A lot of the claims we see follow the same patterns. There are common mistakes that lead to problems usually around poor project management. Some of these problems escalate to unhappy clients which is when insurance becomes useful.
Pattern one is missed milestones and delayed projects. Whether it’s a client dragging their heels with deliverables or providing feedback, changing the scope, or the freelancer dropping the ball with their organisational skills or underestimating the workload.
This is problematic because clients can claim loss of income or demand compensation to hire other freelancers to get the project up to speed.
The second pattern is that client expectations are different to the freelancer’s expectations. Why is this bad? Because if a client feels like they haven’t got the work they expected and budgeted for, it can open up a can of worms such as refusal to pay or threats of legal action.
With so many issues stemming from these areas, let’s look at best practices including how to keep projects running on time and manage client expectations.
- Deadlines work both ways. It’s important to get feedback from a client on time so you can stay on track for the project duration
- Provide the client with a timeline of what deliverables are due and when and schedule in feedback from your client. This holds them accountable to keeping the project on time, whether it’s having to give feedback, sign off on revisions or provide deliverables
- Make sure a schedule of presentation and delivery dates are included in the initial contract. Anything that falls out of the scope is discussed as to how it would affect or lengthen timescales
- Be transparent with the client. Yes, the scope may change, but this means making them aware of how those changes impact timescale and budget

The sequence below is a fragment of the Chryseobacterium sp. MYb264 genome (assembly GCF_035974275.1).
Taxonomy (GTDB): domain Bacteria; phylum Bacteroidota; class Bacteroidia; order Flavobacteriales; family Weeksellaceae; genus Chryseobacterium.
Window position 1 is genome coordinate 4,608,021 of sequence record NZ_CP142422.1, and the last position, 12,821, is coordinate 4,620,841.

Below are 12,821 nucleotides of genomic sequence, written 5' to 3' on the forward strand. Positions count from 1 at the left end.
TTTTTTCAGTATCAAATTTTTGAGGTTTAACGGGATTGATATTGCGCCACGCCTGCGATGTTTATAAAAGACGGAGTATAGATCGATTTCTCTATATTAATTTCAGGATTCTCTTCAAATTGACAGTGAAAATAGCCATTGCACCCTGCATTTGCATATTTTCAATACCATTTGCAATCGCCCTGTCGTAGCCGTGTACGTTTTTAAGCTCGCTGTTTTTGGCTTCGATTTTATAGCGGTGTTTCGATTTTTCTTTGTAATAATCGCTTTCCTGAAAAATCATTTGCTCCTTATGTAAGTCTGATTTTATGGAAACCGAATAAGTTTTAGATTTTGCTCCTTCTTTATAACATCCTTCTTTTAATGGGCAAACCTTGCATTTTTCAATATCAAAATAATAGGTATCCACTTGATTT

- Be confident of your creative process and explain it well and simply to clients
- Have a clause in your contract to say that if a client doesn’t meet the deadline you can withdraw from the project and be paid for the work you’ve done
- Consider adding a pause clause to your contract. If a client is late in providing deliverables, you’ll put the project on hold after some time has lapsed as stated in your contract. When the deliverable is received from the client the project will be rescheduled based on your current workload and availability
- Make sure your client knows how many rounds of revisions are included within the project and suggest that any revisions requested outside of the contracted scope will be billed at an hourly rate
- Don’t overpromise and under-deliver. We've seen claims arise because work that's been promised within a certain timescale or to a certain standard isn’t delivered
You can read more about the pause clause here. The aim of the pause clause is to incentivise clients to provide deliverables on time whether that’s input, content, payment or approvals.
– Ashley, With Jack Founder
Most claims are to do with client relationships breaking down and the situation reaches a point where it may escalate. A lot of freelancers don’t have the confidence to handle these situations in the correct way.